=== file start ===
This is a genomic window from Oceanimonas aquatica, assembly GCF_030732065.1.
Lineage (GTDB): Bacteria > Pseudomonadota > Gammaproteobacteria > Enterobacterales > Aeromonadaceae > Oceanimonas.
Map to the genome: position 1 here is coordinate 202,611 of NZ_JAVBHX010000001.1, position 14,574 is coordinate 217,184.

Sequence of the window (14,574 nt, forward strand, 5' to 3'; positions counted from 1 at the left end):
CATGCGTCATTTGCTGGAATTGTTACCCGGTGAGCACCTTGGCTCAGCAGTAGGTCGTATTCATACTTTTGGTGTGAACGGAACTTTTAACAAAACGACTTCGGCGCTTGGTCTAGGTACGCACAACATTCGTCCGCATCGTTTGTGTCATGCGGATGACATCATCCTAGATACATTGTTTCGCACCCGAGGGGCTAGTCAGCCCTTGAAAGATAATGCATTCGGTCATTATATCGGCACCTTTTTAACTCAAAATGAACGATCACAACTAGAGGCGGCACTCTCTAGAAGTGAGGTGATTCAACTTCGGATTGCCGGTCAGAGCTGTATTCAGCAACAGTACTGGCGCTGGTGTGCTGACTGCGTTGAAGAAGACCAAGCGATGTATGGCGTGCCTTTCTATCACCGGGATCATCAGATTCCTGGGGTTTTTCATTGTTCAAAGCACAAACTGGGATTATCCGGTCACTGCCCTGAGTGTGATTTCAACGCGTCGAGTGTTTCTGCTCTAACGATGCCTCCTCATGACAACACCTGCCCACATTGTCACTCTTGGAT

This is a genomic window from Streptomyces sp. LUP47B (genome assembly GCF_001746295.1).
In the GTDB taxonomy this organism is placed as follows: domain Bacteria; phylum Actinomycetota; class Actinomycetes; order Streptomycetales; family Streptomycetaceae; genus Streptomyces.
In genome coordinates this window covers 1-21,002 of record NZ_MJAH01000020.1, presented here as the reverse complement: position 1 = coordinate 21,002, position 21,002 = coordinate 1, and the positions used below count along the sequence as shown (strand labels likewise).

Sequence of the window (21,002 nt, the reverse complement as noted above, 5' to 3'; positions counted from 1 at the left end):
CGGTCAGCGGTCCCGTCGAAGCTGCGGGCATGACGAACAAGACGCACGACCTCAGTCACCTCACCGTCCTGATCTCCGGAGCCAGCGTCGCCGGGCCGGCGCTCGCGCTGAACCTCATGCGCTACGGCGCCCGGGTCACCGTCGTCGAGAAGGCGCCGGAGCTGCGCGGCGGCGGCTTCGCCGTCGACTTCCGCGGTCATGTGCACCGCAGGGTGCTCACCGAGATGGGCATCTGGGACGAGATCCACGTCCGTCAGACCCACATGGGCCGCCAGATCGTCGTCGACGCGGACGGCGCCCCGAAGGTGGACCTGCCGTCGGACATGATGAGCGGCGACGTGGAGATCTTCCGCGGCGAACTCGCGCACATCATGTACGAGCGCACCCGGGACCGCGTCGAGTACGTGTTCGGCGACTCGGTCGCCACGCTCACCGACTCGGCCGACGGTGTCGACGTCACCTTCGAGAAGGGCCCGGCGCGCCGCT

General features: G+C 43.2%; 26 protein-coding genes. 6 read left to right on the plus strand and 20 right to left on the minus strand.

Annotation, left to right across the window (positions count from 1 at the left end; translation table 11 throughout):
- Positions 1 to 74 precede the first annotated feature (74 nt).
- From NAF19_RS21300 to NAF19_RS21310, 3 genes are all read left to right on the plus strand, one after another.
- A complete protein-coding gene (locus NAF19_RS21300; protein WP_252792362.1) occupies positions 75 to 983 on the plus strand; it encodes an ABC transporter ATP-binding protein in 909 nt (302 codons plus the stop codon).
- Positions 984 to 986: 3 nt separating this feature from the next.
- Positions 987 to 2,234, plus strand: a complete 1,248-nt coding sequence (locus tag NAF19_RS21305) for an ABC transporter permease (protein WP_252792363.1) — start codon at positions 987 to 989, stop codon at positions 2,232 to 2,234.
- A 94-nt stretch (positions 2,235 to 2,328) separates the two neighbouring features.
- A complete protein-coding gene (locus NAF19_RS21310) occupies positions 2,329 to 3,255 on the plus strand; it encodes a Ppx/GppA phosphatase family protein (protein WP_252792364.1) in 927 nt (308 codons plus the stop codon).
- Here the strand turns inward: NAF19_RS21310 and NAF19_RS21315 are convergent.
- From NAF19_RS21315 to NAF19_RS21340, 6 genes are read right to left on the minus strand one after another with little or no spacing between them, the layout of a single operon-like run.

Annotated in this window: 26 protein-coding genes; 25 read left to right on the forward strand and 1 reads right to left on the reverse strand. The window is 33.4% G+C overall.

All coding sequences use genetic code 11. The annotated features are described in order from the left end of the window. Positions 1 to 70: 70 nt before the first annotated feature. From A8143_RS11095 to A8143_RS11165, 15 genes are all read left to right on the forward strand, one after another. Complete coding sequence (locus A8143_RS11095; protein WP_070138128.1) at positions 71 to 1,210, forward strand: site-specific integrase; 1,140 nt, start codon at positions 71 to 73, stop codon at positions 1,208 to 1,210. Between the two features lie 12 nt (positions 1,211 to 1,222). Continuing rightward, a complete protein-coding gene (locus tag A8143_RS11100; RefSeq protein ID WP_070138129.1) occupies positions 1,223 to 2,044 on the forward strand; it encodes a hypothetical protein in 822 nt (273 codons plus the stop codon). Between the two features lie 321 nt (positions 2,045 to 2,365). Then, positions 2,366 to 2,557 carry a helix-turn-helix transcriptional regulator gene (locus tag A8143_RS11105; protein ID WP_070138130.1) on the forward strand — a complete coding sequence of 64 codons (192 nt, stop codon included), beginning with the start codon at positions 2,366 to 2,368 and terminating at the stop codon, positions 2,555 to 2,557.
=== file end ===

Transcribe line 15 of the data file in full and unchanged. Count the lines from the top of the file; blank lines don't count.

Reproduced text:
- A complete protein-coding gene (locus NAF19_RS21300; protein WP_252792362.1) occupies positions 75 to 983 on the plus strand; it encodes an ABC transporter ATP-binding protein in 909 nt (302 codons plus the stop codon).